The Ganesha Purana (abridged)

Gaṇeśa Purāṇa

by Gregory Baily | 11,149 words

The Ganesha Purana is a Hindu religious text dedicated to the Hindu deity Ganesha (Gaṇeśa). It is an upapurāṇa that includes many stories and ritualistic elements relating to Ganesha. Ganesha Purana – Translated by Prof. Gregory Baily and Edited by C. Devadas...

Chapter 3 - The Description Of Conduct

Suta Gosvami said, Rising up and taking his son by the hand, the king took Hemakanta to a room upstairs in the palace where they always took council. In that room stood a golden Nrsingasana bedecked with many precious stones and inlaid with pearls and coral and shined like the palace of Indra. Father and son sat together on that throne and although there were only two of them, they appeared to be many, reflected in every gem. Concerned for his son and his family’s honor, the king spoke first about personal conduct and then the art of politics.


Somakanta said, One should rise three hours before dawn. Sitting in a clean place one should meditate on his guru. Then one should meditate upon Mother Earth and ask her to patiently accept the touch of thy feet upon her. Then having meditated upon one’s personal loving God, one should first offer prostrations and recite the following prayers.

“At sunrise I offer my humble supplication to Lord Gananatha, who is the cause of this manifestation, who awards boons to the demigods such as Brahma and others, who abounds in the Agamas, who awards the results of the activities of dharma, artha, and kama, who is the cause of liberation for the human race, who is beyond words, who is the beginning, and who has unlimited appearances.”

“At sunrise I offer my humble supplication to Lord Shiva, the husband of goddess Parvati, who carries the moon on his head, who is dresses in a tiger-skin, who is pitiless toward mind-born lust, who awards boons to Visnu and Indra, who is loved by the demigods and perfected beings, who carries the damaru drum and trident, who wears a garland of snakes, and who is Puru’s enemy.”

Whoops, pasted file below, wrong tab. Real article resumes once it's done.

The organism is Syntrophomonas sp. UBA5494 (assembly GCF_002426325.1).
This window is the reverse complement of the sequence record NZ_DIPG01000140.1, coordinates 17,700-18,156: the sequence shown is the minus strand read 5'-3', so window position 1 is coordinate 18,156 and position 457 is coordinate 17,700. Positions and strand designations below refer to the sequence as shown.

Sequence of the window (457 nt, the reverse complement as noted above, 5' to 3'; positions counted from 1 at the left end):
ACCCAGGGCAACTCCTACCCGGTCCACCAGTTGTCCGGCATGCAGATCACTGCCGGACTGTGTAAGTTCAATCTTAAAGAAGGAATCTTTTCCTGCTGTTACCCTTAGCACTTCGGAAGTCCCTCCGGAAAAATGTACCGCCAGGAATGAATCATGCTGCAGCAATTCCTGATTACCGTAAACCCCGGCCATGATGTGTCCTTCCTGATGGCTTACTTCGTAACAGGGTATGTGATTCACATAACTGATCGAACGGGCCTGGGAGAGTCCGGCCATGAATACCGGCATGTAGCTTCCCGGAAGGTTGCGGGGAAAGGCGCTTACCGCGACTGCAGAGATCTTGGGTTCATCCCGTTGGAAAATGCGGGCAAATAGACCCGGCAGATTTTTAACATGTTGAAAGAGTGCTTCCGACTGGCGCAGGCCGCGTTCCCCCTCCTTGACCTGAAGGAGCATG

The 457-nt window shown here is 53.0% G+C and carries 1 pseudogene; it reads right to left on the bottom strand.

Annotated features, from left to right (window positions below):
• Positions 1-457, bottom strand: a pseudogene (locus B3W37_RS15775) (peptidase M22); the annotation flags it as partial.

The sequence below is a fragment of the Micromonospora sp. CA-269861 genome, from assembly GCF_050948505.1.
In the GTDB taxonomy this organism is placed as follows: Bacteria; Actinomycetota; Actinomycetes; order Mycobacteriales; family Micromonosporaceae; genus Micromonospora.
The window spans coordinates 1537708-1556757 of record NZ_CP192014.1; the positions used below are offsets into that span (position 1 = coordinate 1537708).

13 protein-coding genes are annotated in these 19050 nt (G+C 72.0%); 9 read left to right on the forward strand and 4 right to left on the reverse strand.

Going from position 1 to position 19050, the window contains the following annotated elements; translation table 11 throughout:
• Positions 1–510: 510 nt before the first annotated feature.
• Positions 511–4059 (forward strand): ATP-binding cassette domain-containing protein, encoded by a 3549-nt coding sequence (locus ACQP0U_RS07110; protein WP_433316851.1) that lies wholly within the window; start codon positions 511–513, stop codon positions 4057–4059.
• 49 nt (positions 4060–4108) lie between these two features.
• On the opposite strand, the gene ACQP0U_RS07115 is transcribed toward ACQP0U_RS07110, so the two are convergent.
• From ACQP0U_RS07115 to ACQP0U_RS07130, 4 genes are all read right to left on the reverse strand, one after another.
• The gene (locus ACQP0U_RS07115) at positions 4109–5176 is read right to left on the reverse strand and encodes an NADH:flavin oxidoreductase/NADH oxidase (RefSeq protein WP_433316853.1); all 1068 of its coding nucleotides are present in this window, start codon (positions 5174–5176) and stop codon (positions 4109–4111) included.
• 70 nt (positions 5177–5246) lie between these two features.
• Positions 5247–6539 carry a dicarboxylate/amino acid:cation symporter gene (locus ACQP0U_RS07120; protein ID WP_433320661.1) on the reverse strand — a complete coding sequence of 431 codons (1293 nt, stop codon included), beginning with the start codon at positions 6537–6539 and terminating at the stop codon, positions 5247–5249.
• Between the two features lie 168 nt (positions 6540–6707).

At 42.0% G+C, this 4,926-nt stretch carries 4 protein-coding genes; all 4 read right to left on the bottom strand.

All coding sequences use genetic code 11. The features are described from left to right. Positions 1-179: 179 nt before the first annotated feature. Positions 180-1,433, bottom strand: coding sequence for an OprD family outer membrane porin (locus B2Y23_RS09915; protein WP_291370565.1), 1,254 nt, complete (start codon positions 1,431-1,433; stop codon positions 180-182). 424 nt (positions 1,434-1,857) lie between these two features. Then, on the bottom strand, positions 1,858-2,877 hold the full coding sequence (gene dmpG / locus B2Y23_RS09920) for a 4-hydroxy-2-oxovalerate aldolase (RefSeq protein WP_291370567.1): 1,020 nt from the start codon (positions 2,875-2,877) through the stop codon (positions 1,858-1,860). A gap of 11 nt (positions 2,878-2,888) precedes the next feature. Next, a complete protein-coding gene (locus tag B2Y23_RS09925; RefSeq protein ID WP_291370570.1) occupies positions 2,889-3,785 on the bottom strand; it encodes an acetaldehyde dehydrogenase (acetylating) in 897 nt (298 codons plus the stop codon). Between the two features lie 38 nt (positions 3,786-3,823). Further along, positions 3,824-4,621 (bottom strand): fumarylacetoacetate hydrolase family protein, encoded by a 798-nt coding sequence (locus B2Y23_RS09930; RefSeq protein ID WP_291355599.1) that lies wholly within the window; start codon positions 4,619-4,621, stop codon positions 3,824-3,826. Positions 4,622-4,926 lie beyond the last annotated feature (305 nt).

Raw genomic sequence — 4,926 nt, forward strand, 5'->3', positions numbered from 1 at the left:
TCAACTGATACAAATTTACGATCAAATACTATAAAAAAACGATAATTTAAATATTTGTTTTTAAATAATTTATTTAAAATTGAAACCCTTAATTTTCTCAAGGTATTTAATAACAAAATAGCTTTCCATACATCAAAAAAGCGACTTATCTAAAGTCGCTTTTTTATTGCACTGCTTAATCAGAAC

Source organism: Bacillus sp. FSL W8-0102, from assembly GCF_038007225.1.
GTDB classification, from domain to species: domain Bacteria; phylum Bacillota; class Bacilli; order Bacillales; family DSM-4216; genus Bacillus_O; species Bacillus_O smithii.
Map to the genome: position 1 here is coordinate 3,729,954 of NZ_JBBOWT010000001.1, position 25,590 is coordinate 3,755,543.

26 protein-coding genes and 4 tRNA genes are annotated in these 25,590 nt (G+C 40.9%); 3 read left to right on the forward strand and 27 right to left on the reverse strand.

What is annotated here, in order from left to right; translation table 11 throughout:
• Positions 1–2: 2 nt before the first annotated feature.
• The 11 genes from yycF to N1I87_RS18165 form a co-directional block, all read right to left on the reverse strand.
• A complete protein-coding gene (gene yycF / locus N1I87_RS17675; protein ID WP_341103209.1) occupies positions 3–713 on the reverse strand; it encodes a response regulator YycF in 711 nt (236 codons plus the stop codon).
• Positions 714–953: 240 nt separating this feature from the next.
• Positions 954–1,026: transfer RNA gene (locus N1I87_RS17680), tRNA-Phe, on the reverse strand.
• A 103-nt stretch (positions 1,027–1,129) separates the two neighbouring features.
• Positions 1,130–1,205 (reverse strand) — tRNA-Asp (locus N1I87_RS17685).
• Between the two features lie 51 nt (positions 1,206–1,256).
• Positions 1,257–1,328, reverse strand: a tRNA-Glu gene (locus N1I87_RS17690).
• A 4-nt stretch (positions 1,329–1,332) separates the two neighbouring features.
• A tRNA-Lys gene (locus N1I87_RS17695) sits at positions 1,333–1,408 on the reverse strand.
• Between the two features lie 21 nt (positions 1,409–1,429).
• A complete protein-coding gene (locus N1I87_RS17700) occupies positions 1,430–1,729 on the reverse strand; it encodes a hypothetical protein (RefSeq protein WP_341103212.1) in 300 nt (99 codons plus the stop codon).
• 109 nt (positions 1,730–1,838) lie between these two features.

“At sunrise I offer my humble supplication to Lord Visnu, the husband of goddess Laksmi, who possesses great strength, who manifests unlimited incarnations for the protection of the divine souls, who dwells in the ocean of milk, who is the controller of the demigods, who is the Supreme Lord – dispeller of darkness, who defeats all of his enemies and is also the cause of their liberation.”

“At sunrise I offer my humble supplication to the Sun, Lord of Light, who removes sins, who removes darkness, who is praised by divine beings, who is the three Vedas, who by means of illusion expelled the enemies of the demigods, and who is the cause of spiritual knowledge.”

“At sunrise I offer my humble supplication to Goddess Parvati, daughter of the Himalayas, who creates prosperity, who saves those who are drowning in the ocean of material existence, who possesses three eyes, who is the cause of the creation of matter, who by means of illusion expelled the enemies of the demigods, who is illusion personified, who is praised by the great sages and demigods and who is known as Suresi.”

After one has meditated on other demigods and sages in the same way and worshipped them in one’s mind, he should pray to them for forbearance. Then taking a water-pot, one should walk in a southwesterly direction from the village. One should also take along clay (white for a Brahmin, red for a Ksatriya, and black for a Vaisya or Sudra). One should never take clay from a riverbank nor an anthill or from the house of a brahmin. After one has covered the ground with grass he should pass stool and urine whilst facing the north or south. Whether it is day or night, having first cleaned one’s behind with grass or soft wood, one should wash there five times with clay and water. Then immediately after, one should wash the left hand ten times and both hands seven times. The genitals should be washed once and left hand three more times. After one has passed only urine, both hands and feet should be washed twice. For a householder it is prescribed that this should be done at least one time, but for one who is practicing austerities – twice, and for a sanyasin – four times. For purification, (both day and night) a woman or a sudra should do at least one-eighth of the latter.